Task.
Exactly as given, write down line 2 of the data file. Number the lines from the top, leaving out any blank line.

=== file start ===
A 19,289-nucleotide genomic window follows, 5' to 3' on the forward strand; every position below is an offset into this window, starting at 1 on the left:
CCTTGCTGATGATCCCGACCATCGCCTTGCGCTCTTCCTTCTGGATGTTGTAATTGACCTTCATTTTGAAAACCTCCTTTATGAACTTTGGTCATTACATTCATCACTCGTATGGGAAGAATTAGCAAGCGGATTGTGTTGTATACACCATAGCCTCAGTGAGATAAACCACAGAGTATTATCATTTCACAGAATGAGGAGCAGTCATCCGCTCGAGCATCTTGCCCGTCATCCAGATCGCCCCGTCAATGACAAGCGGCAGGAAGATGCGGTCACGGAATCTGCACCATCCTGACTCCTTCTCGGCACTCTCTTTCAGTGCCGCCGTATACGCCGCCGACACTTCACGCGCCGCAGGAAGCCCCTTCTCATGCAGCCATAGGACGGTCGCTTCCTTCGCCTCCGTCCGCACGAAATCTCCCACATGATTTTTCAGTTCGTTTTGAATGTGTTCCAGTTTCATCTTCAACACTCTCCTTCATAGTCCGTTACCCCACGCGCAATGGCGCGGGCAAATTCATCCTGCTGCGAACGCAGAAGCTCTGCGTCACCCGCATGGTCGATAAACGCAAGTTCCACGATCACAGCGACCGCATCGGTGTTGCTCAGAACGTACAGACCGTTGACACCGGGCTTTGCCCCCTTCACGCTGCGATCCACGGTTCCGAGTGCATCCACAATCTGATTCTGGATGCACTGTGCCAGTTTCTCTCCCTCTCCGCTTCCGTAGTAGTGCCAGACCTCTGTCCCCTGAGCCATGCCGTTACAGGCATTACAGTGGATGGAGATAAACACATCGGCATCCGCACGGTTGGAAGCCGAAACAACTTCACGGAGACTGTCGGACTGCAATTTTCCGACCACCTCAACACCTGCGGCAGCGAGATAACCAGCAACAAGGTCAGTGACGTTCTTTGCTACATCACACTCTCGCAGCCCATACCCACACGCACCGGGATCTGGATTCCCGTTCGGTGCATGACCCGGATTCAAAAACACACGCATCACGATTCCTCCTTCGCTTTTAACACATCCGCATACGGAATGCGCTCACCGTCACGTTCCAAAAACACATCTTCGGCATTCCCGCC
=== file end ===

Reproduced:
CCTTGCTGATGATCCCGACCATCGCCTTGCGCTCTTCCTTCTGGATGTTGTAATTGACCTTCATTTTGAAAACCTCCTTTATGAACTTTGGTCATTACATTCATCACTCGTATGGGAAGAATTAGCAAGCGGATTGTGTTGTATACACCATAGCCTCAGTGAGATAAACCACAGAGTATTATCATTTCACAGAATGAGGAGCAGTCATCCGCTCGAGCATCTTGCCCGTCATCCAGATCGCCCCGTCAATGACAAGCGGCAGGAAGATGCGGTCACGGAATCTGCACCATCCTGACTCCTTCTCGGCACTCTCTTTCAGTGCCGCCGTATACGCCGCCGACACTTCACGCGCCGCAGGAAGCCCCTTCTCATGCAGCCATAGGACGGTCGCTTCCTTCGCCTCCGTCCGCACGAAATCTCCCACATGATTTTTCAGTTCGTTTTGAATGTGTTCCAGTTTCATCTTCAACACTCTCCTTCATAGTCCGTTACCCCACGCGCAATGGCGCGGGCAAATTCATCCTGCTGCGAACGCAGAAGCTCTGCGTCACCCGCATGGTCGATAAACGCAAGTTCCACGATCACAGCGACCGCATCGGTGTTGCTCAGAACGTACAGACCGTTGACACCGGGCTTTGCCCCCTTCACGCTGCGATCCACGGTTCCGAGTGCATCCACAATCTGATTCTGGATGCACTGTGCCAGTTTCTCTCCCTCTCCGCTTCCGTAGTAGTGCCAGACCTCTGTCCCCTGAGCCATGCCGTTACAGGCATTACAGTGGATGGAGATAAACACATCGGCATCCGCACGGTTGGAAGCCGAAACAACTTCACGGAGACTGTCGGACTGCAATTTTCCGACCACCTCAACACCTGCGGCAGCGAGATAACCAGCAACAAGGTCAGTGACGTTCTTTGCTACATCACACTCTCGCAGCCCATACCCACACGCACCGGGATCTGGATTCCCGTTCGGTGCATGACCCGGATTCAAAAACACACGCATCACGATTCCTCCTTCGCTTTTAACACATCCGCATACGGAATGCGCTCACCGTCACGTTCCAAAAACACATCTTCGGCATTCCCGCC